ACHR NEWS: Are there any myths out there now that you'd like to dispel regarding how HVAC systems factor into the spread of the COVID-19 virus?

Bahnfleth: One myth is this idea that the HVAC system itself is going to be highly contaminated. We don't have evidence yet that it’s a hazard, but at the same time, we advise caution. It's not clear that changing a filter exposes a technician to a high level of risk compared to simply being in a space with someone who's infected, but it’s better to take reasonable precautions.

There's risk just in going to work right now. A fundamental point, again, is that most of the transmission of the disease seems to be the result of people being close together; where there's close contact, transmission can occur. Traveling to a worksite with others and being in a construction trailer or in other close quarters may create more risk than actually working on the HVAC system. While possibly not true in every case, from what we've seen about the transmission of COVID-19, it's possible that the biggest risk is simply being back together in groups.

Bogart: People jump on the fact that the COVID-19 virus is about .12 microns, and because they may have a .3 micron filter or a 1 micron filter, they think their filter won’t protect them. However, filters are not like screens, where all the holes are the same size; they're made of randomized fibers, so even a low rating filter, like a MERV 6, has holes small enough that will catch some of the virus. We change that hole size or the MERV rating of the filter by packing the fibers more densely. That concept is not well understood by most. This virus doesn't jump off the surface and go, ‘Whee, I'm free, I'm going to go infect somebody.’ It has to be launched by some means, a sneeze, a cough — that's how it gets into the air, then it becomes a stowaway on a larger particle. Most of the particles that would be infectious are bigger than .12 microns, so a low-rated filter can still catch some of them.

Simmons: People at this point may be worried about HVAC systems because they move air around; however, HVAC has the capability to help in rooms or buildings through proper ventilation and dilution, exhausting of air, proper pressurization, and through technologies like filtration, UV lights, or photocatalytic oxidation equipment that can reduce the amount of microbiological contaminants that may be present. So while people may be concerned with HVAC, it’s important for them to realize that HVAC can help them return to buildings for work or commerce.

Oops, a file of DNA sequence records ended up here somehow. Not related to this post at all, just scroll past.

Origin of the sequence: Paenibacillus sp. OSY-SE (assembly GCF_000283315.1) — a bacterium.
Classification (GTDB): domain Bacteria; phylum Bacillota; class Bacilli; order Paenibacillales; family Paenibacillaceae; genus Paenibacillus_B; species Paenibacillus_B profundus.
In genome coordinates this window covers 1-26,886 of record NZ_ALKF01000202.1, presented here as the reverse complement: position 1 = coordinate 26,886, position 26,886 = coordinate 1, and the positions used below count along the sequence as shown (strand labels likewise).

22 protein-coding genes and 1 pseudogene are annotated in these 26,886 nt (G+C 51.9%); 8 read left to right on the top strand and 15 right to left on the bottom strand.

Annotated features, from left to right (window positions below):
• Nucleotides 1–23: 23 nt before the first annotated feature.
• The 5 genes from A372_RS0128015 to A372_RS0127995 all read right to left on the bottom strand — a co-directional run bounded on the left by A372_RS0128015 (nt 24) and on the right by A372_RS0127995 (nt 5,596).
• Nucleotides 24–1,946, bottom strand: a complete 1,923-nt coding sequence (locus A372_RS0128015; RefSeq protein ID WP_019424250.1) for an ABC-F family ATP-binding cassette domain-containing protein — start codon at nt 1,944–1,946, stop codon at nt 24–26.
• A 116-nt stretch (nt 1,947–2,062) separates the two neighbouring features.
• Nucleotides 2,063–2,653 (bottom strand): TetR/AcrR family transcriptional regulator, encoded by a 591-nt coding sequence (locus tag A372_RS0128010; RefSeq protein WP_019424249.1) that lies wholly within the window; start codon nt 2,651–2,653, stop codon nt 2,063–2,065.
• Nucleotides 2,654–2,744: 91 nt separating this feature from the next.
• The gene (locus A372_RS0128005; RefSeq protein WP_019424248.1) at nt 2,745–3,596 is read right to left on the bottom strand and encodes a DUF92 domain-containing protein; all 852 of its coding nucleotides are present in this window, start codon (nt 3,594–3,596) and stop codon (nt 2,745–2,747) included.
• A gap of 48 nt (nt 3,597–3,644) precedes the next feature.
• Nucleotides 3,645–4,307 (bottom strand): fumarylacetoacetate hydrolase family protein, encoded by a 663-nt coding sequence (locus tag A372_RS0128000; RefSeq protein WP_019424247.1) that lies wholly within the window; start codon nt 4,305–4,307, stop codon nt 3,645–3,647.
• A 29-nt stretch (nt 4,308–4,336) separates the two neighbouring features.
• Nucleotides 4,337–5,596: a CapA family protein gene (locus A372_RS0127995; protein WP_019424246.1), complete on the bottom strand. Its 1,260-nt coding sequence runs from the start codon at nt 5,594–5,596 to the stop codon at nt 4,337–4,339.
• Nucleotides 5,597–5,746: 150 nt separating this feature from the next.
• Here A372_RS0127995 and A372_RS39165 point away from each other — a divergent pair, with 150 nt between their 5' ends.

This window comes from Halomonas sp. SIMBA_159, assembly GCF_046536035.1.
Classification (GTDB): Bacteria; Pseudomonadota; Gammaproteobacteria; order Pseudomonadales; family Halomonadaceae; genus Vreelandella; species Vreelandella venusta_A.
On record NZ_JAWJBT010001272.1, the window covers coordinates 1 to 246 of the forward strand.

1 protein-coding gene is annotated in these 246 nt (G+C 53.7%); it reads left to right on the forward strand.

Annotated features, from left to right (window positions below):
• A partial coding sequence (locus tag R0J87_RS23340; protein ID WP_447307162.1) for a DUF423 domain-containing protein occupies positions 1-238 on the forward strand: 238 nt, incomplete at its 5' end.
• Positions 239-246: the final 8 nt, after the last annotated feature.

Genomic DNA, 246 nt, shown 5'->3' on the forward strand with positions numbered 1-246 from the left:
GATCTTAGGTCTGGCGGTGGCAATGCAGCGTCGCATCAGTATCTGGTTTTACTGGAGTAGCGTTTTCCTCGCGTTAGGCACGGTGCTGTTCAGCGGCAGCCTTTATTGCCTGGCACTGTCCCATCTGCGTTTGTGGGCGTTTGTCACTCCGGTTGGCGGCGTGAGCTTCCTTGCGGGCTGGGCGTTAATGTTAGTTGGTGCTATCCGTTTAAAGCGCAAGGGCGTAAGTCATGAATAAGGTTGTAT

ACHR NEWS: What advice should contractors be giving to their customers about HVAC systems right now?

Tanner: Residential contractors should have in their toolkit an understanding of air cleaning methods, such as UV lights and bipolar ionization, and be able to work through some strategy that incorporates increased ventilation, improvement to filtration, and some air cleaning. Offer reasonable upgrades that bring value today and down the road, because I think a lot of people are starting to think about what the next virus or pathogen could be, and what can they do to make sure their system is better.

Our industry has become rather sloppy in the use of proper humidification. With this pandemic, we’ve learned that viruses do well in low and high humidity, and there's a 40 to 60 percent relative humidity range that's a safe zone. How many homes and commercial spaces aren't humidified in the dry winter months? I think contractors should be prepared to have conversations about humidification.

Simmons: Expectations for indoor air quality, energy costs, and reliability have always been important, but especially now as employees, tenants, and customers return to offices, retail centers, and other buildings. More than ever, contractors should provide a peace of mind by closely following guidance from CDC and ASHRAE. They should also listen to customers to understand their needs and concerns. They should also make sure to stick to the data, acknowledge what is still unknown, and make recommendations based on data and insights.

Bogart: Both residential and commercial contractors need to make sure that their customers’ systems are properly maintained. Is the cooling coil up to snuff? Are filters the proper size, and are they being regularly changed? Is proper airflow being maintained? You could install UV lights or bipolar ionization units, but both of those need regular maintenance. Contractors should impress upon their customers the need to make sure that their system is operating as intended and designed. Customers could spend a lot of money to try to block this virus, but if the equipment isn't working right, if the whole system isn't working right, then it could all be for naught.